Spokesperson Brian Kenney told us the US Food and Drug Administration (FDA) requires additional clinical data in order to reassess the firm’s Biologics License Application (BLA).
“The complete response letter [CRL] indicates that additional clinical data are needed to further evaluate the safety of sirukumab in the treatment of moderately to severely active RA,” said Kenney.
Head of immunology development, Newman Yeilding, said the firm is disappointed with the result.
“We are disappointed by this development as we feel the data accumulated to date support the efficacy and safety of sirukumab in the treatment of moderately to severely active rheumatoid arthritis.”
“We believe sirukumab represents an important therapeutic option for patients living with rheumatoid arthritis,” he said.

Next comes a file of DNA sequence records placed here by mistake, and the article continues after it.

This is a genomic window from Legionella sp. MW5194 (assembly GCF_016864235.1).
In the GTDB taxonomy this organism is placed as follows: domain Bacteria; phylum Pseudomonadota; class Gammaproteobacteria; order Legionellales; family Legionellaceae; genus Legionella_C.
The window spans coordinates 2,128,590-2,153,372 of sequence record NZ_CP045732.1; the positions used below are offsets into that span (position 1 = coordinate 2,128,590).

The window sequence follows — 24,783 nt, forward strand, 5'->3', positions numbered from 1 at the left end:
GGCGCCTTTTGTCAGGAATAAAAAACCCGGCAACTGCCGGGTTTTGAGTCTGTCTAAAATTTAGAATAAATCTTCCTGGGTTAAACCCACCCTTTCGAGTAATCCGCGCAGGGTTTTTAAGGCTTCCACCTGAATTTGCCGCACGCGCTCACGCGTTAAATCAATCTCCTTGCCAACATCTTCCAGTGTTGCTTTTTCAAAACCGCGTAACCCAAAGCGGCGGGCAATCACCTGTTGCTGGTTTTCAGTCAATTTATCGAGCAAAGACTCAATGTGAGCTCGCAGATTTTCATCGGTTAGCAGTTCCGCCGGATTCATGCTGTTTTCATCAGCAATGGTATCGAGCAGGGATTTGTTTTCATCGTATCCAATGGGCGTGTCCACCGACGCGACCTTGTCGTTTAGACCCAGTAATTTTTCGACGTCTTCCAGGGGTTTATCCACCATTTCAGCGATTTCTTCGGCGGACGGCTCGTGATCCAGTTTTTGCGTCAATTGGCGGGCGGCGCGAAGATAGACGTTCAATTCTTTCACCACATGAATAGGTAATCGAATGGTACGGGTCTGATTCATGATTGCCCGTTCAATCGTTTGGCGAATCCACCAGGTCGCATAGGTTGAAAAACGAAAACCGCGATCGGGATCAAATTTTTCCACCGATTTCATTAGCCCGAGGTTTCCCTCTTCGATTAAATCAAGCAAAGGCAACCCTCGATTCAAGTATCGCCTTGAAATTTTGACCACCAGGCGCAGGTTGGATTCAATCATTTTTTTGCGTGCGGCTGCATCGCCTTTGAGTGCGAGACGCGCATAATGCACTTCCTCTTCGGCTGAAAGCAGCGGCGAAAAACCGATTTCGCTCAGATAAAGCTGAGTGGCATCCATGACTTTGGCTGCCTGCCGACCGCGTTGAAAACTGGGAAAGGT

Kenney told us the firm, which is owned by Johnson & Johnson, plans to meet with the FDA to discuss the BLA.
“We are reviewing the details of the complete response letter and plan to have a follow-up discussion with the agency to gain a full understanding of FDA requirements for US approval”, he said.
The sirukumab story
Sirukumab – a fully human monoclonal IgG1 kappa antibody – is designed to selectively inhibit circulating, naturally occurring proteins known as interleukin (IL)-6. According to Jannsen, this protein is believed to contribute to autoimmune conditions like the systemic inflammatory condition, RA.
Janssen and GlaxoSmithKline (GSK) entered into a licensing and co-development agreement for sirukumab in December, 2011, allowing GSK exclusive rights to commercialise the mAb across the Americas.
On July 26 this year, GSK announced it had decided to terminate its collaboration on sirukumab with Janssen.
Janssen, as the regulatory sponsor for sirukumab in the US, submitted the sirukumab BLA on September 23, 2016.
The FDA’s Arthritis Advisory Committee announced it did not recommend approval for the mAb on August 2, 2017.